Which Glasses Are Right For You?

Well-framed men have options.

It stands to reason that architects are often associated with their eyeglasses (think Philip Johnson's owlish black spectacles and Daniel Libeskind's aerodynamic wraparounds). They, of all people, know how simple geometry can alter the face's appearance.

Eyeglasses are more necessity than accessory, but the edict that form follow function leaves ample room for interpretation. Ten years ago, for example, wire-rims were the rage; now, heavier, retro-inspired plastic frames dominate the market.

Well-framed men have options. Some take the designer route. The big luxury houses—Prada, Calvin Klein, Ralph Lauren, to name a few—offer spectacles in addition to their sunglasses. The products are excellent, but the choices seem a bit familiar. Others seek vintage eyewear, a business that is booming online and on both coasts. Two good sources are RetroSpecs & Co. in Los Angeles, which specializes in pre-World War II gold-filled frames, and ArtSee, a gallerylike space in Manhattan's Meatpacking District, with styles ranging from multicolored eighties Alain Mikli frames to handsome buffalo-horn 21st-century frames. The pieces are one of a kind, but finding those just-right vintage frames requires work and time.

So consider a trip to one of the boutiques that the six brands here call home. These companies just do glasses, and each takes a unique approach to the craft.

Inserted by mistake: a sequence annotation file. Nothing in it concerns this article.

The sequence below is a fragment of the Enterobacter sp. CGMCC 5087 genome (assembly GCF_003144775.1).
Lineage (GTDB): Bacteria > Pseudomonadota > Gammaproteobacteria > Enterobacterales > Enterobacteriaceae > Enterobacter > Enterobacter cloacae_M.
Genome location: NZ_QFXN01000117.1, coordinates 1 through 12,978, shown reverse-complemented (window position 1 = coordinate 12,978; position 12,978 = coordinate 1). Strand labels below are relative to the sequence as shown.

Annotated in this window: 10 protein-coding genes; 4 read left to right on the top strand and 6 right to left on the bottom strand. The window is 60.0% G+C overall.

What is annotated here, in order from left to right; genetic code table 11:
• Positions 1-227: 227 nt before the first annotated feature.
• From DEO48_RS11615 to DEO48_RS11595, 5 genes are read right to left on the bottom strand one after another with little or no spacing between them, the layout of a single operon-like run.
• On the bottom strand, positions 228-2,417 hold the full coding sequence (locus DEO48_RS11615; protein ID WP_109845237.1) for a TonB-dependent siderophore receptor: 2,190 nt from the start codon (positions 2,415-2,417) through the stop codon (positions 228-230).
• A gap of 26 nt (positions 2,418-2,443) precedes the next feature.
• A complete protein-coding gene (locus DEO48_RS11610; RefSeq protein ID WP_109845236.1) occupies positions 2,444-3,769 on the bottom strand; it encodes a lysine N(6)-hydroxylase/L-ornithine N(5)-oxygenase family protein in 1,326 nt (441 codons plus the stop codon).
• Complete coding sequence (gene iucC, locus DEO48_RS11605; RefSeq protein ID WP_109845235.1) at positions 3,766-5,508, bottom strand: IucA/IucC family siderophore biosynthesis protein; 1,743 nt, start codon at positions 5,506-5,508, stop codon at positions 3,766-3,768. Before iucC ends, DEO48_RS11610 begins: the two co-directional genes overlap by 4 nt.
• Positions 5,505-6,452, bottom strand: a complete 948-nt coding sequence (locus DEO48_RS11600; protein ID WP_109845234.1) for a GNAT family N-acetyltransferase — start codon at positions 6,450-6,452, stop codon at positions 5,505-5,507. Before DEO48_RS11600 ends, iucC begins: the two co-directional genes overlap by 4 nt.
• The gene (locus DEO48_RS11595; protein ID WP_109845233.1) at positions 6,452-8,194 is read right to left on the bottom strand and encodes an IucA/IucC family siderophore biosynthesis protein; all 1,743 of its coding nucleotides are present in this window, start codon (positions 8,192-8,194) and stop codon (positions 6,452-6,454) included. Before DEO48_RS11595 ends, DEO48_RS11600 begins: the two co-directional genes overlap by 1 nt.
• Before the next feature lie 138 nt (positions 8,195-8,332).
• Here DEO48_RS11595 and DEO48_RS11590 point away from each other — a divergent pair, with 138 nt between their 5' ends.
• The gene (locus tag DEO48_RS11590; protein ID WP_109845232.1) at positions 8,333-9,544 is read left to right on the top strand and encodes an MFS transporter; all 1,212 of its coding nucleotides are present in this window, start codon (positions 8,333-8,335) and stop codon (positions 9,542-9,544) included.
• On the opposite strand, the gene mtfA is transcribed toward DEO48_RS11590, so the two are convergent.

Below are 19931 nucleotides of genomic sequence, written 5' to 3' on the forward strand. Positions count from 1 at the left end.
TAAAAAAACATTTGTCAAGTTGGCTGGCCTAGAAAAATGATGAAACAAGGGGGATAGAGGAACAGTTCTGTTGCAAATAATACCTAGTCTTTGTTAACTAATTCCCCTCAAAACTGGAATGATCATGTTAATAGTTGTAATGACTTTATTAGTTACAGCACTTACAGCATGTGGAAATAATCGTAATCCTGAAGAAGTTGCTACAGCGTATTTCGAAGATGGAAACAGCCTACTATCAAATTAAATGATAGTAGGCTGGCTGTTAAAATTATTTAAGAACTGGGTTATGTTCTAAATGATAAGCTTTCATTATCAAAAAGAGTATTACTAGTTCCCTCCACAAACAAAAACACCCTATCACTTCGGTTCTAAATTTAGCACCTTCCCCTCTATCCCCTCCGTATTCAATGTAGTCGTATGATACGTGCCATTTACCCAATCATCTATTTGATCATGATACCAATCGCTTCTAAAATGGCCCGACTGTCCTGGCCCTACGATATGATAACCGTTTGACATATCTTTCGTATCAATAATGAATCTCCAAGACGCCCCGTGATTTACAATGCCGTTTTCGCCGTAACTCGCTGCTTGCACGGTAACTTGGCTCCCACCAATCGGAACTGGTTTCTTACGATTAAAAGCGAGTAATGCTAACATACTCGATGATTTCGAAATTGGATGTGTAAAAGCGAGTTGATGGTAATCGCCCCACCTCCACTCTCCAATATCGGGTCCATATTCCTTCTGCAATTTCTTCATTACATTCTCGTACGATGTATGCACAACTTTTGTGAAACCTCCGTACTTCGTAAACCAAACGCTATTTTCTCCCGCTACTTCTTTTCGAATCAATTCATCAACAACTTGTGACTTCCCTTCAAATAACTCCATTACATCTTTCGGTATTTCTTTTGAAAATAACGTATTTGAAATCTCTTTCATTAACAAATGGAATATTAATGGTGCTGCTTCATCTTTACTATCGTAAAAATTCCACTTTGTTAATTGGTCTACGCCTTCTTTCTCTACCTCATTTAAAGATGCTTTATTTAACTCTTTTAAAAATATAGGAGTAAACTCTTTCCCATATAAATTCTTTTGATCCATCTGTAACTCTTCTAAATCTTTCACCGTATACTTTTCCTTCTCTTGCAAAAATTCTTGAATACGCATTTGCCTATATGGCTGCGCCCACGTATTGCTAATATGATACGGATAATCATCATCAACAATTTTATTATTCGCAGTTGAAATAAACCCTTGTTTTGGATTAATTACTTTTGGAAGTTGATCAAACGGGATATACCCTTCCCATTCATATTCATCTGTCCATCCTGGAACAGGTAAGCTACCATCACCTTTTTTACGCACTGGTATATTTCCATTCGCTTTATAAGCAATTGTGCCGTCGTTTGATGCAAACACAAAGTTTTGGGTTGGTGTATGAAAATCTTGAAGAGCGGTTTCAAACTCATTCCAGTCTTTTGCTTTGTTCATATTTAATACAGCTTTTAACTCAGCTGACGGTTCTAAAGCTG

OLIVER PEOPLES Cool Classics

Launched in Los Angeles in the eighties, Oliver Peoples made its name as the power frame and was closely associated enough with the decade of excess to be included in Bret Easton Ellis's American Psycho. Producers, agents, and other master-of-the-universe types continue to frequent the spare Sunset Boulevard flagship in search of the perfect pair of tortoiseshell frames to complement their power suits.

Highlighting traditional looks wrought from well-chosen metals and plastics in subtle colors, this style-conscious but not too conspicuous brand offers a variety of designs with the simple elegance of an Armani suit or a Cartier Tank watch. Take, for example, the classic horn-rimmed "O'Malley" (bottom) that has become something of a signature.

STANDOUT LOOK The "Drake", a basic, impeccably proportioned tortoiseshell

PRICES From $210 to $385; 310-657-2553


MORGENTHAL FREDERICS Fine Lines

Designer Richard Morgenthal brings a painter's eye to the collection bearing his name. At the company's almost austere Madison Avenue flagship in New York, the excellent service includes consultations with clients to help them coordinate the eyewear with their wardrobes. Those who opt for the line's more daring styles—two-tone acetates in green and brown, wire-rims with unadorned, seemingly floating lenses, quirky yellow circulars—are advised to keep their clothes simple so the glasses make the statement.

The collection's breadth means that a multitude of shapes are always available: slim wire-rimmed spectacles, perforated titanium frames with lavender highlights, traditional frames with tinted lenses. The store also stocks round frames (center) at a time when fashion tends toward the rectangular.

STANDOUT LOOK The "Anton" wire-rims in metallic blue

PRICES From $250 to $500; 212-838-3090


ALAIN MIKLI High Design